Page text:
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dc.contributor.advisorChattopadhyay, K
dc.contributor.authorSinha, Shyam Kanta
dc.date.accessioned2018-04-16T14:29:07Z
dc.date.accessioned2018-07-31T05:54:18Z
dc.date.available2018-04-16T14:29:07Z
dc.date.available2018-07-31T05:54:18Z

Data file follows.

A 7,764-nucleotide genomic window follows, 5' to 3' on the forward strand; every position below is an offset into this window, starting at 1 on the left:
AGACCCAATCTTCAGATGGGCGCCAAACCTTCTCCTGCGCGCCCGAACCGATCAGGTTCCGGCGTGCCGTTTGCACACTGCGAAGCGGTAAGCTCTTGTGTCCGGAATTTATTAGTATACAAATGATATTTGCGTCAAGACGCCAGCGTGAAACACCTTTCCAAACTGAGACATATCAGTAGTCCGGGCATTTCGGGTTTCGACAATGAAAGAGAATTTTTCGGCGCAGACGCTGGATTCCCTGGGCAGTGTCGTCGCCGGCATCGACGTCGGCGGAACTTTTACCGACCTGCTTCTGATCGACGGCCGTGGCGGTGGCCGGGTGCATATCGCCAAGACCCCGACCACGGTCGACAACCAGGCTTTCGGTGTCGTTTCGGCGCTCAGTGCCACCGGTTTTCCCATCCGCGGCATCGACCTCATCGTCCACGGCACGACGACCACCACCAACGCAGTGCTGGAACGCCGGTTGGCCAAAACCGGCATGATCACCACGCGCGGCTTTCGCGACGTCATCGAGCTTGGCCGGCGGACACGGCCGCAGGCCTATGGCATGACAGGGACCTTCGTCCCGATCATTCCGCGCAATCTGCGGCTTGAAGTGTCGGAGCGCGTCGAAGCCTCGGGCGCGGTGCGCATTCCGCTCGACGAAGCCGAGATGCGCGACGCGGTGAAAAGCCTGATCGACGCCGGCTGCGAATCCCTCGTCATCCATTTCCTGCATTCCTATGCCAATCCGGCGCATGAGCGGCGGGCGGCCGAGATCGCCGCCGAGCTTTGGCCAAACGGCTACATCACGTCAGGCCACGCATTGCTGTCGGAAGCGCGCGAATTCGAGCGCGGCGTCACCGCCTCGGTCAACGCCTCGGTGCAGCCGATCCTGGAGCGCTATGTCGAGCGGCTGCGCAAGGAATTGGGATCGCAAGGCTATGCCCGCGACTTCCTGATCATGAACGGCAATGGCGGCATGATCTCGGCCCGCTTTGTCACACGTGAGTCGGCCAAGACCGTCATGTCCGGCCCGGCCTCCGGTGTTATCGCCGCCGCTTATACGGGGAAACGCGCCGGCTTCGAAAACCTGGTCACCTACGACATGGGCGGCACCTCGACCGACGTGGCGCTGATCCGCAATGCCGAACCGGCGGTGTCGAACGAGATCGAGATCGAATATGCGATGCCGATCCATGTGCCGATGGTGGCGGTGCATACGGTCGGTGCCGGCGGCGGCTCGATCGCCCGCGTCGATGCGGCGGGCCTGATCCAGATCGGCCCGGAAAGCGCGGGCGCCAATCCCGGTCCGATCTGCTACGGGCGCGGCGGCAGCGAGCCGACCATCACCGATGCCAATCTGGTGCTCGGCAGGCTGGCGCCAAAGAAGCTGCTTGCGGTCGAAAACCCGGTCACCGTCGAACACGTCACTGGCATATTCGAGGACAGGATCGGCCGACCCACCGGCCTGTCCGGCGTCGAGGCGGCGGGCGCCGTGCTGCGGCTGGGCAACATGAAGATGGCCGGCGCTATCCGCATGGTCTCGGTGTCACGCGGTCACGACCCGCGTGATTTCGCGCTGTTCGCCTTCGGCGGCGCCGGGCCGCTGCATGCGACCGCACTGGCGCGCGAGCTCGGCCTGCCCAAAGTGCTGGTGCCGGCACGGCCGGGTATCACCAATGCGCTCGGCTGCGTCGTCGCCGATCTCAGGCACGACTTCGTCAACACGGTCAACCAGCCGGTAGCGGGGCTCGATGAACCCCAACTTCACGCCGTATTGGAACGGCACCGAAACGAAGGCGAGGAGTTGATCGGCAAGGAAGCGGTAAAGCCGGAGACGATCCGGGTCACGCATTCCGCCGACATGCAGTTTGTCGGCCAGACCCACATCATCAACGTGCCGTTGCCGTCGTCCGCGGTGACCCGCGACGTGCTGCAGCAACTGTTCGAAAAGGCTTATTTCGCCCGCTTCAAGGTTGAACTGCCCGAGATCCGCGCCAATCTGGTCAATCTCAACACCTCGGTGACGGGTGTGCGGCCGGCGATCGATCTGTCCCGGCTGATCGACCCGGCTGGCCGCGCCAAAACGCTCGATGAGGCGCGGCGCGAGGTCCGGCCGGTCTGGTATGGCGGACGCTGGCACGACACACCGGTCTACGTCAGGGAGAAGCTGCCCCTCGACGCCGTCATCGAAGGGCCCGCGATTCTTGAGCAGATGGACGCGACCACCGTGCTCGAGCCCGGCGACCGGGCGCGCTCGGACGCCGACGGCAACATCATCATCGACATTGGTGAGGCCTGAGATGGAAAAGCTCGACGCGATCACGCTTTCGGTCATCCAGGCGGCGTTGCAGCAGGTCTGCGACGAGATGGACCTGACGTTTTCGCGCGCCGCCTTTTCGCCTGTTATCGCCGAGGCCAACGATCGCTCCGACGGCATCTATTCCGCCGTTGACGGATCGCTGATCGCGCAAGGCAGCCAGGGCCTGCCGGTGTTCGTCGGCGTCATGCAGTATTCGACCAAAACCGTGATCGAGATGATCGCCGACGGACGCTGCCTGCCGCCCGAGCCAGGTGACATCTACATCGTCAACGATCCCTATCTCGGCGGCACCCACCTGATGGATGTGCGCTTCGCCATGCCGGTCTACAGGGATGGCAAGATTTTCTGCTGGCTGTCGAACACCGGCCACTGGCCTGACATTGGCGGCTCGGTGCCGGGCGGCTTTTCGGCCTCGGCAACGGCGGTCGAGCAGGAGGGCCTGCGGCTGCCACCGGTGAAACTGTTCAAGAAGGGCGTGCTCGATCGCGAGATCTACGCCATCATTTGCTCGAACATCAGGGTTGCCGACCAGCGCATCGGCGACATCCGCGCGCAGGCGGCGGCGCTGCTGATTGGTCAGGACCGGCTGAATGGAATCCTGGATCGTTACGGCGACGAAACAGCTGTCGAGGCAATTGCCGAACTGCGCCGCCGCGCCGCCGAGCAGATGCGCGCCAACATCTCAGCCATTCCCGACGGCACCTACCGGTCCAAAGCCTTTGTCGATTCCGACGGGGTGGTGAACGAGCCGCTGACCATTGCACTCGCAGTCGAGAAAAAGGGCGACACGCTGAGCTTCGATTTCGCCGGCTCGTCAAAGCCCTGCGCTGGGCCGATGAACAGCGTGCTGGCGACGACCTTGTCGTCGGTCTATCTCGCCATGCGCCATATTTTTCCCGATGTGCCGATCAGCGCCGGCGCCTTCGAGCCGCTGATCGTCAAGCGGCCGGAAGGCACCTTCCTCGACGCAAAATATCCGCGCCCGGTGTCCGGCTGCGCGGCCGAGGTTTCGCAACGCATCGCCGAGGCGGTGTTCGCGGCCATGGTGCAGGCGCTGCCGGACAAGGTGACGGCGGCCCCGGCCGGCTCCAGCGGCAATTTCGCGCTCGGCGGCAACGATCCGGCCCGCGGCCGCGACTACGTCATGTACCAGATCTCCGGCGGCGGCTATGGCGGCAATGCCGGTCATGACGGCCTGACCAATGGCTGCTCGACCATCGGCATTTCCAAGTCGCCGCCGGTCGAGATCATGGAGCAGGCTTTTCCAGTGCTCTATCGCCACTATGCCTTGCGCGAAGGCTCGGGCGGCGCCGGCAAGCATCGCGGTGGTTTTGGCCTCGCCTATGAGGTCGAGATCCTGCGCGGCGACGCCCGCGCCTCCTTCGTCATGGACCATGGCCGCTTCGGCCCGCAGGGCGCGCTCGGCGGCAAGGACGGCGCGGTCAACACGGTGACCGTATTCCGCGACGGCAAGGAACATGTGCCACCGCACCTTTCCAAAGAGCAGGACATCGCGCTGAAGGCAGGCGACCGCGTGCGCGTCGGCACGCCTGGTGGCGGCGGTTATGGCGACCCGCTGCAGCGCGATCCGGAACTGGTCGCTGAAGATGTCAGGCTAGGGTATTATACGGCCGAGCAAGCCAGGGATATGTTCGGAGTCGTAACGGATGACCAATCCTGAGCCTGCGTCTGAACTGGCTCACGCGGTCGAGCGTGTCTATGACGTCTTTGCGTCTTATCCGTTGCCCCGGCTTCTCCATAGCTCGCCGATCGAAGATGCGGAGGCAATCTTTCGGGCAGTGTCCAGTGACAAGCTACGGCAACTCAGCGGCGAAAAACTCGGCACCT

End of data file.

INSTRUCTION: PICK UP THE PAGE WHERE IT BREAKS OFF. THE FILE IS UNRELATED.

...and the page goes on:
dc.date.issued2018-04-16
dc.date.submitted2013
dc.identifier.urihttps://etd.iisc.ac.in/handle/2005/3407
dc.identifier.abstracthttp://etd.iisc.ac.in/static/etd/abstracts/4273/G25905-Abs.pdfen_US